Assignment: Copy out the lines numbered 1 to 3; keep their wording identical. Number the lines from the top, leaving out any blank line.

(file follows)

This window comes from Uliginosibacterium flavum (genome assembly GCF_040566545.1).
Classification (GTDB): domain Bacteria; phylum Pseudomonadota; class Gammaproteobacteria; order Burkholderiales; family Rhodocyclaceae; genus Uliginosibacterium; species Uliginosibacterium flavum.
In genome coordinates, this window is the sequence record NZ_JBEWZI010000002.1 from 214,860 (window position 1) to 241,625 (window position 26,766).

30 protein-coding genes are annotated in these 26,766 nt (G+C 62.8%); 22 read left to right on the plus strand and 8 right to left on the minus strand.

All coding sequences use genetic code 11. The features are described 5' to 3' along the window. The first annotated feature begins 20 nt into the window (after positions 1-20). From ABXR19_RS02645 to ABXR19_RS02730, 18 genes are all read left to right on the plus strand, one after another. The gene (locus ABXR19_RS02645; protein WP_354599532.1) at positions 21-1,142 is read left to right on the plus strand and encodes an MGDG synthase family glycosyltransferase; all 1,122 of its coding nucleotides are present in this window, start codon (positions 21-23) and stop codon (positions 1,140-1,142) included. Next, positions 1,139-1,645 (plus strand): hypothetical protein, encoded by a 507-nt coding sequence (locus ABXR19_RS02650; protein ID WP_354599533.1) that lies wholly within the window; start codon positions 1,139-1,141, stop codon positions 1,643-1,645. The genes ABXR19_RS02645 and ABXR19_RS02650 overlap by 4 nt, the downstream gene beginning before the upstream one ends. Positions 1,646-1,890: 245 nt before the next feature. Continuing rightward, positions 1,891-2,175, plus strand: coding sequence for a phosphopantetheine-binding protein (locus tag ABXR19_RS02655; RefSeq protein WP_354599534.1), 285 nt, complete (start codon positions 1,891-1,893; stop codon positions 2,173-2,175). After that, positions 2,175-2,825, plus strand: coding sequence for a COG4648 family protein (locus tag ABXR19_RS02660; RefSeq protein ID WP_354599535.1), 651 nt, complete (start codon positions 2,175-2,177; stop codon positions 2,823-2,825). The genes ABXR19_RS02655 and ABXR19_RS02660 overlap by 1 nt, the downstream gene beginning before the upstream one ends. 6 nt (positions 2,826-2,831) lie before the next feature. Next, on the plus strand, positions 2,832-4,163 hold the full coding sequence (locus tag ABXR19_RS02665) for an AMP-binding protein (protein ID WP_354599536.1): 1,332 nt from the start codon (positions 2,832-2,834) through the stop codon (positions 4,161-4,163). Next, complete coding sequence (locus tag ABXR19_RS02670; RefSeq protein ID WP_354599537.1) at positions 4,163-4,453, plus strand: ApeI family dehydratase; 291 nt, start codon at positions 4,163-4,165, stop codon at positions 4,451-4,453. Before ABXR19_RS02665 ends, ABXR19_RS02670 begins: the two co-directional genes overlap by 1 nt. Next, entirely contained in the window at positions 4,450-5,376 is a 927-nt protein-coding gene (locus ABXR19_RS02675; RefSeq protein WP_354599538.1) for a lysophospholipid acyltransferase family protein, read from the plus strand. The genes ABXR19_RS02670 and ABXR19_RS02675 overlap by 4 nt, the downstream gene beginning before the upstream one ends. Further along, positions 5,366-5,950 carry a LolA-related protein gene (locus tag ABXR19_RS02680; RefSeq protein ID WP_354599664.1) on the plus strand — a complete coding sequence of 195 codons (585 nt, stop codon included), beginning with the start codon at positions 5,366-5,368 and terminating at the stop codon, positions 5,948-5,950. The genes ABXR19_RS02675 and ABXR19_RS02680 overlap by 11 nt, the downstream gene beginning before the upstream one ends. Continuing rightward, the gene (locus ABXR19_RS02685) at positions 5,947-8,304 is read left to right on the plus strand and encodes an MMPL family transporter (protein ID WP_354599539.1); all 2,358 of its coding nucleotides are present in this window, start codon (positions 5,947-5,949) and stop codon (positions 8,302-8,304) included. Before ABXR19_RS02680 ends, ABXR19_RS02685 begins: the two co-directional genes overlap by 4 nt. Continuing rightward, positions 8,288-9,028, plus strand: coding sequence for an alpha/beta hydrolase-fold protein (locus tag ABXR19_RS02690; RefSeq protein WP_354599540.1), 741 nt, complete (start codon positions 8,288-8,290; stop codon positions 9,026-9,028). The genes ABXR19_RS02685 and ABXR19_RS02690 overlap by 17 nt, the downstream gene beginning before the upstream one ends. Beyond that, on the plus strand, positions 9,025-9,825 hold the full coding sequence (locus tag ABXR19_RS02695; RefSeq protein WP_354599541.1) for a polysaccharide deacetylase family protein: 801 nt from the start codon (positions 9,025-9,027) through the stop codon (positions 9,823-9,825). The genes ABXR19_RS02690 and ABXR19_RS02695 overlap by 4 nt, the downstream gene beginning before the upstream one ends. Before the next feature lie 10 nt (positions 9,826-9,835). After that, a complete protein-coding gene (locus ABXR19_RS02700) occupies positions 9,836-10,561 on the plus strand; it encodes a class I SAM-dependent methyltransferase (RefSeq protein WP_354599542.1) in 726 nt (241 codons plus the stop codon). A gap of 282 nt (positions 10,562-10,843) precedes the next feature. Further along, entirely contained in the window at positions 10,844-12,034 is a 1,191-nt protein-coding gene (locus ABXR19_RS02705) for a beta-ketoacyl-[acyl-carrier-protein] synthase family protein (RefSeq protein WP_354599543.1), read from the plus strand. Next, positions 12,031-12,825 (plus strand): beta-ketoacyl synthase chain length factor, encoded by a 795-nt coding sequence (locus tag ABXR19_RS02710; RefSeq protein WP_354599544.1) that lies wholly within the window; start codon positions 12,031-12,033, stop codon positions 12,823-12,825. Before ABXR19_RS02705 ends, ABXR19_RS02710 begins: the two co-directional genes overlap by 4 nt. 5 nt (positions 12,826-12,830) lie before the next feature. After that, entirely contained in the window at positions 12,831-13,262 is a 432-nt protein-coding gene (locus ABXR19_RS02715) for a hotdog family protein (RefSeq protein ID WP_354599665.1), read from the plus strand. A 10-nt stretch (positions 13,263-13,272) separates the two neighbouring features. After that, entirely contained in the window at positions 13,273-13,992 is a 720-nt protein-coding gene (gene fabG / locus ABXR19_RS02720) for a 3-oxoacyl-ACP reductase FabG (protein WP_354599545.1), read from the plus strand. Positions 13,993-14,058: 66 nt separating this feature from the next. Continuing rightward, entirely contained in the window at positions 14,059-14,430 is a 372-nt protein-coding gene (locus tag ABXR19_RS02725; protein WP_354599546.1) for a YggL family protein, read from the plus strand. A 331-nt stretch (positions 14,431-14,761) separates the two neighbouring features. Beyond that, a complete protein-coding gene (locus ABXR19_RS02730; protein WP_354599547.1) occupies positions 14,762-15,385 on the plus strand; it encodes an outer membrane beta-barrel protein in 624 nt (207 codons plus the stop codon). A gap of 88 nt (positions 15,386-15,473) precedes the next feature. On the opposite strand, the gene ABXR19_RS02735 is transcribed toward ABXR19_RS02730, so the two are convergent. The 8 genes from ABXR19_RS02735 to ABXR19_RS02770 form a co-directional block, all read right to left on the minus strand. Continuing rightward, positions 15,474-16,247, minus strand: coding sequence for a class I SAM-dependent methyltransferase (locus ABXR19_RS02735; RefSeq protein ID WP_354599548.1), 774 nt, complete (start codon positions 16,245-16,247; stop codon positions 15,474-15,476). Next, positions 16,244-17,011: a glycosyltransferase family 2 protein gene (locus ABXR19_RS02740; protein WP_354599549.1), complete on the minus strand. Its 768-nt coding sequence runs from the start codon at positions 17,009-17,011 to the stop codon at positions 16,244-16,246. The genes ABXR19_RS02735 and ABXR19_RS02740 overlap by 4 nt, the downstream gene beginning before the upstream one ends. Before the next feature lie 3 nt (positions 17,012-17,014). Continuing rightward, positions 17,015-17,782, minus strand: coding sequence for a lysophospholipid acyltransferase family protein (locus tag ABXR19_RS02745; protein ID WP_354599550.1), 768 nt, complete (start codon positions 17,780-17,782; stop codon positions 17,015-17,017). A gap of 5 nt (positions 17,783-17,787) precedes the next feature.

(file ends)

This window comes from Uliginosibacterium flavum (genome assembly GCF_040566545.1).
Classification (GTDB): domain Bacteria; phylum Pseudomonadota; class Gammaproteobacteria; order Burkholderiales; family Rhodocyclaceae; genus Uliginosibacterium; species Uliginosibacterium flavum.
In genome coordinates, this window is the sequence record NZ_JBEWZI010000002.1 from 214,860 (window position 1) to 241,625 (window position 26,766).